Despite the number of highly educated people who become teachers, the traditional system treats teachers like industrial workers rather than professionals. Superintendents and principals send out directives that teachers must follow. In contrast, educators at teacher-powered schools take on truly professional roles, controlling the decisions that directly affect school operations and student learning.
A recent report from the Consortium for Policy Research in Education shows that teacher-powered schools produce greater student achievement. This happens as teachers have input into the larger decisions that affect a school’s climate and ethos. Often, teacher-powered schools feature teachers working in autonomous teams and make collective decisions together.
However, implementing the teacher-powered model in schools also come with its own set of challenges. Local politics, the district’s openness to innovation, and the flexibility of local union leaders all influence whether teacher teams can successfully create and sustain a teacher-powered school.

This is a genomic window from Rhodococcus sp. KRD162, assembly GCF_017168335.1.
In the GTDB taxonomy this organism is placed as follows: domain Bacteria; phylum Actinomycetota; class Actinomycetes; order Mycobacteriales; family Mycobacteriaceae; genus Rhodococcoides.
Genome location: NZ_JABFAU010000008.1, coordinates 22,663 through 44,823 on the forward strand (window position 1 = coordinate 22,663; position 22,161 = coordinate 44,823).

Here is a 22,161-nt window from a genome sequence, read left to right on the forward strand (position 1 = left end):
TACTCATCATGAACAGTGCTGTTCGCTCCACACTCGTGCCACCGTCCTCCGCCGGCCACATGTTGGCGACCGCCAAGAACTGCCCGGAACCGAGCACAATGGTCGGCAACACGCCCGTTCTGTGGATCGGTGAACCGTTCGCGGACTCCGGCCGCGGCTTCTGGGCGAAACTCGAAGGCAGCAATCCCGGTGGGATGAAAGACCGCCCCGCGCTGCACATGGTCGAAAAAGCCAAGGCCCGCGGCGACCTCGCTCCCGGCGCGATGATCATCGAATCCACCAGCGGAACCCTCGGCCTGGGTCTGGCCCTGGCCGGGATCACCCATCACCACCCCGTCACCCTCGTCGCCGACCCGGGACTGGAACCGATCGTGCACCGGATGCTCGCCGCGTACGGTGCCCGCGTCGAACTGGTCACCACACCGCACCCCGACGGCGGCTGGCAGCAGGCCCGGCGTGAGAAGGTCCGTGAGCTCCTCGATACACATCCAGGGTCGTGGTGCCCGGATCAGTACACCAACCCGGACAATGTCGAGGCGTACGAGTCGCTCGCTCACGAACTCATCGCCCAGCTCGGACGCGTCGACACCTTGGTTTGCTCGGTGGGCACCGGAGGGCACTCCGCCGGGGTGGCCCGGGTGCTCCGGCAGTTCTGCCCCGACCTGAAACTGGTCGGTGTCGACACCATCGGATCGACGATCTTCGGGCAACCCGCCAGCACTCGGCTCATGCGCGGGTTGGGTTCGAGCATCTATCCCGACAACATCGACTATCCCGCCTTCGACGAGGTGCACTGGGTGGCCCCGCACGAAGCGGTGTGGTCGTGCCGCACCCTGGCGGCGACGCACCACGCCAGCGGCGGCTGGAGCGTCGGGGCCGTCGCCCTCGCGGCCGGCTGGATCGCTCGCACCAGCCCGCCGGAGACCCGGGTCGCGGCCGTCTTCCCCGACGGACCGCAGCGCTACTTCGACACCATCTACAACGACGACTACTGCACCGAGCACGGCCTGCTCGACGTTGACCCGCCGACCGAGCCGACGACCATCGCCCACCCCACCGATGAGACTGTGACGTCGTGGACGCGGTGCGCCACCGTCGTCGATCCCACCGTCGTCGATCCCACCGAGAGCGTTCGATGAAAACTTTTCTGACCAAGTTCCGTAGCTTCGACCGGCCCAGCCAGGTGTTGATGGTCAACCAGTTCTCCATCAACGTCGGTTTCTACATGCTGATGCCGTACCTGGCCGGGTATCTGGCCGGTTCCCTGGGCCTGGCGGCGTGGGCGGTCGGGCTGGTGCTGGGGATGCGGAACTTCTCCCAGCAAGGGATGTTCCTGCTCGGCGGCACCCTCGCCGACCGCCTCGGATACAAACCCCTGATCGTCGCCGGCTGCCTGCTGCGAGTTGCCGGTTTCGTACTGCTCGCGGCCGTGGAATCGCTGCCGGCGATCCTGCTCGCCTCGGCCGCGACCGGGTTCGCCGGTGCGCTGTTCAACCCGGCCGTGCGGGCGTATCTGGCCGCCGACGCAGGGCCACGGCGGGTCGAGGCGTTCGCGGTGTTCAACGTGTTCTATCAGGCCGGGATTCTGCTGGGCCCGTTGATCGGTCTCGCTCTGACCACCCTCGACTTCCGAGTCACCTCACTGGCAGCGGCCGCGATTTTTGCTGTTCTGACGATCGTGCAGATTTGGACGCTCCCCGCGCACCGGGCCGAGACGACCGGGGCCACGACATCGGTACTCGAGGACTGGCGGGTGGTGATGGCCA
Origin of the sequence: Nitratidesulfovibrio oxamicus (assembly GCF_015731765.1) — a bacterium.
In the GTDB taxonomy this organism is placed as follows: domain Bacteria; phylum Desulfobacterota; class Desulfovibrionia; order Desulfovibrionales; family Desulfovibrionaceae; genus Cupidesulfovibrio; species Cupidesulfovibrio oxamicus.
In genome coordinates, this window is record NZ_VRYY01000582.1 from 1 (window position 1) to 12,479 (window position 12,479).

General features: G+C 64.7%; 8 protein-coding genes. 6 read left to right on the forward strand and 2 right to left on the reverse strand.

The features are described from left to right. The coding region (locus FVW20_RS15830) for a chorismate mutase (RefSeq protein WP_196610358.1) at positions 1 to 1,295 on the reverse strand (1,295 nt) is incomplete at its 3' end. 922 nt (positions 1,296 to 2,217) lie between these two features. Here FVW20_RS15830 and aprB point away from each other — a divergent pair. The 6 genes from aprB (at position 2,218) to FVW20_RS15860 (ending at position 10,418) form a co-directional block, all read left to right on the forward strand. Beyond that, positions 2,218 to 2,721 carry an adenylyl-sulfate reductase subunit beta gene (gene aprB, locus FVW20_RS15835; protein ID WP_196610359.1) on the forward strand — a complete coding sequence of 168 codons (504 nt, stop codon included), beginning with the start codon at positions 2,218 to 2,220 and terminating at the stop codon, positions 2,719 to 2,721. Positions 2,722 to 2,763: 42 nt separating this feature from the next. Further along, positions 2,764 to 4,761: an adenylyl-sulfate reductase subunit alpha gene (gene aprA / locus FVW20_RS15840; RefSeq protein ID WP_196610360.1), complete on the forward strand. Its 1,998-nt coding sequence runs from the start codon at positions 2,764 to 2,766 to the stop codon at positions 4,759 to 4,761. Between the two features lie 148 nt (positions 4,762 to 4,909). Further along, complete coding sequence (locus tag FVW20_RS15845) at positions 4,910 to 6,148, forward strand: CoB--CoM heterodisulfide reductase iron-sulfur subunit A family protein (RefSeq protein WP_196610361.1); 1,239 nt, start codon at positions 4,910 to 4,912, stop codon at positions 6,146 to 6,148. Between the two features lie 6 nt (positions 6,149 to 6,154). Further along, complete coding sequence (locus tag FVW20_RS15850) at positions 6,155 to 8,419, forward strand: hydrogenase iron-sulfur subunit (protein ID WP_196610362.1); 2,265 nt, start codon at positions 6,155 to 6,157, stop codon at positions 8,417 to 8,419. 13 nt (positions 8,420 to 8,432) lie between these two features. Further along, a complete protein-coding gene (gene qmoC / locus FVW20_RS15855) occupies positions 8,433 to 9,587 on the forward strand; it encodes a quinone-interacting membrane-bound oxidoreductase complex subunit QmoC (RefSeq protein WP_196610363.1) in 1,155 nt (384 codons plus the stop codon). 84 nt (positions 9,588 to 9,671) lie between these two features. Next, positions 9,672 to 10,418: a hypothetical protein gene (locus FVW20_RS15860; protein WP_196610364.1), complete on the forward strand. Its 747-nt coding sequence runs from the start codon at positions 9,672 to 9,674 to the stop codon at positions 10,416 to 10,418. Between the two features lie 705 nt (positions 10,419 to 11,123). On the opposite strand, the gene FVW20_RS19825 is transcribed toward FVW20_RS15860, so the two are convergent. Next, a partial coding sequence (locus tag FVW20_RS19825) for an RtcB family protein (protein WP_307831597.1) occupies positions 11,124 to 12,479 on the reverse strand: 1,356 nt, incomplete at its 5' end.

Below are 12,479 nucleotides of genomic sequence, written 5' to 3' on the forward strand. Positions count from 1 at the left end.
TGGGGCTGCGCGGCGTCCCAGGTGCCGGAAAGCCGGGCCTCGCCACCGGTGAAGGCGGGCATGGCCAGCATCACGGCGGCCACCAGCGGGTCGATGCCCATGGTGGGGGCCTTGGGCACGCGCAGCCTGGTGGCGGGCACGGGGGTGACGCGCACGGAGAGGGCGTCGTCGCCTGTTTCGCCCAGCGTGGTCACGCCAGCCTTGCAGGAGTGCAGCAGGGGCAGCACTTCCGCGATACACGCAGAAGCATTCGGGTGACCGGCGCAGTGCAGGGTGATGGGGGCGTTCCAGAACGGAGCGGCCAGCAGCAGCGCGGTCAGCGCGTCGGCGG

This is an interesting and progressive concept. It accords a sense of empowerment and achievement which inspires the dedicated teacher to do better. In fact, teachers are the best people to propose school policies since they are the ones on the ground.
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